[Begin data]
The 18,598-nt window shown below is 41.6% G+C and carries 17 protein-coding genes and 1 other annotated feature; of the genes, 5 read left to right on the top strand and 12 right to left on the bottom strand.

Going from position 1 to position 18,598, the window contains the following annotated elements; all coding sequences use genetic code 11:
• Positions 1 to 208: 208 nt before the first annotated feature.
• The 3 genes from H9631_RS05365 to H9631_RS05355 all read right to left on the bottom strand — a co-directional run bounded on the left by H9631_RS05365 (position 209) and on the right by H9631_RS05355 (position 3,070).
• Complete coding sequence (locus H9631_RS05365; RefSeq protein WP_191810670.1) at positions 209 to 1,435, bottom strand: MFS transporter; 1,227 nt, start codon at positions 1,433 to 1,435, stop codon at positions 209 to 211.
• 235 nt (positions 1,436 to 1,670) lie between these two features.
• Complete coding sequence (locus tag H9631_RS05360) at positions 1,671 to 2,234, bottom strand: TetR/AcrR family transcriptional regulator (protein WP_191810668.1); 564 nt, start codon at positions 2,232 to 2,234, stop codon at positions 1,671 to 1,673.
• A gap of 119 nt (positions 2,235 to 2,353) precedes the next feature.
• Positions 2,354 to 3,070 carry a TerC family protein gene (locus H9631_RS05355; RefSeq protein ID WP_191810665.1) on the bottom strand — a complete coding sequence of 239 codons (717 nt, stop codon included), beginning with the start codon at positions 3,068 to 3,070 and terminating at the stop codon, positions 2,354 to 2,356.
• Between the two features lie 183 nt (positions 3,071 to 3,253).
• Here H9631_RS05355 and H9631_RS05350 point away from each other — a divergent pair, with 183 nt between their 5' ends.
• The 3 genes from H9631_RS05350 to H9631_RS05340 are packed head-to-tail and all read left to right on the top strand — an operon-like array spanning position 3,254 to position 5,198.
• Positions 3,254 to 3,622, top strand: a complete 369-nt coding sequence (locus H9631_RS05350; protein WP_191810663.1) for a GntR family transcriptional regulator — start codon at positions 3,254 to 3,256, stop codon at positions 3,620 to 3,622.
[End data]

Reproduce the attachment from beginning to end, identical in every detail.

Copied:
The 18,598-nt window shown below is 41.6% G+C and carries 17 protein-coding genes and 1 other annotated feature; of the genes, 5 read left to right on the top strand and 12 right to left on the bottom strand.

Going from position 1 to position 18,598, the window contains the following annotated elements; all coding sequences use genetic code 11:
• Positions 1 to 208: 208 nt before the first annotated feature.
• The 3 genes from H9631_RS05365 to H9631_RS05355 all read right to left on the bottom strand — a co-directional run bounded on the left by H9631_RS05365 (position 209) and on the right by H9631_RS05355 (position 3,070).
• Complete coding sequence (locus H9631_RS05365; RefSeq protein WP_191810670.1) at positions 209 to 1,435, bottom strand: MFS transporter; 1,227 nt, start codon at positions 1,433 to 1,435, stop codon at positions 209 to 211.
• 235 nt (positions 1,436 to 1,670) lie between these two features.
• Complete coding sequence (locus tag H9631_RS05360) at positions 1,671 to 2,234, bottom strand: TetR/AcrR family transcriptional regulator (protein WP_191810668.1); 564 nt, start codon at positions 2,232 to 2,234, stop codon at positions 1,671 to 1,673.
• A gap of 119 nt (positions 2,235 to 2,353) precedes the next feature.
• Positions 2,354 to 3,070 carry a TerC family protein gene (locus H9631_RS05355; RefSeq protein ID WP_191810665.1) on the bottom strand — a complete coding sequence of 239 codons (717 nt, stop codon included), beginning with the start codon at positions 3,068 to 3,070 and terminating at the stop codon, positions 2,354 to 2,356.
• Between the two features lie 183 nt (positions 3,071 to 3,253).
• Here H9631_RS05355 and H9631_RS05350 point away from each other — a divergent pair, with 183 nt between their 5' ends.
• The 3 genes from H9631_RS05350 to H9631_RS05340 are packed head-to-tail and all read left to right on the top strand — an operon-like array spanning position 3,254 to position 5,198.
• Positions 3,254 to 3,622, top strand: a complete 369-nt coding sequence (locus H9631_RS05350; protein WP_191810663.1) for a GntR family transcriptional regulator — start codon at positions 3,254 to 3,256, stop codon at positions 3,620 to 3,622.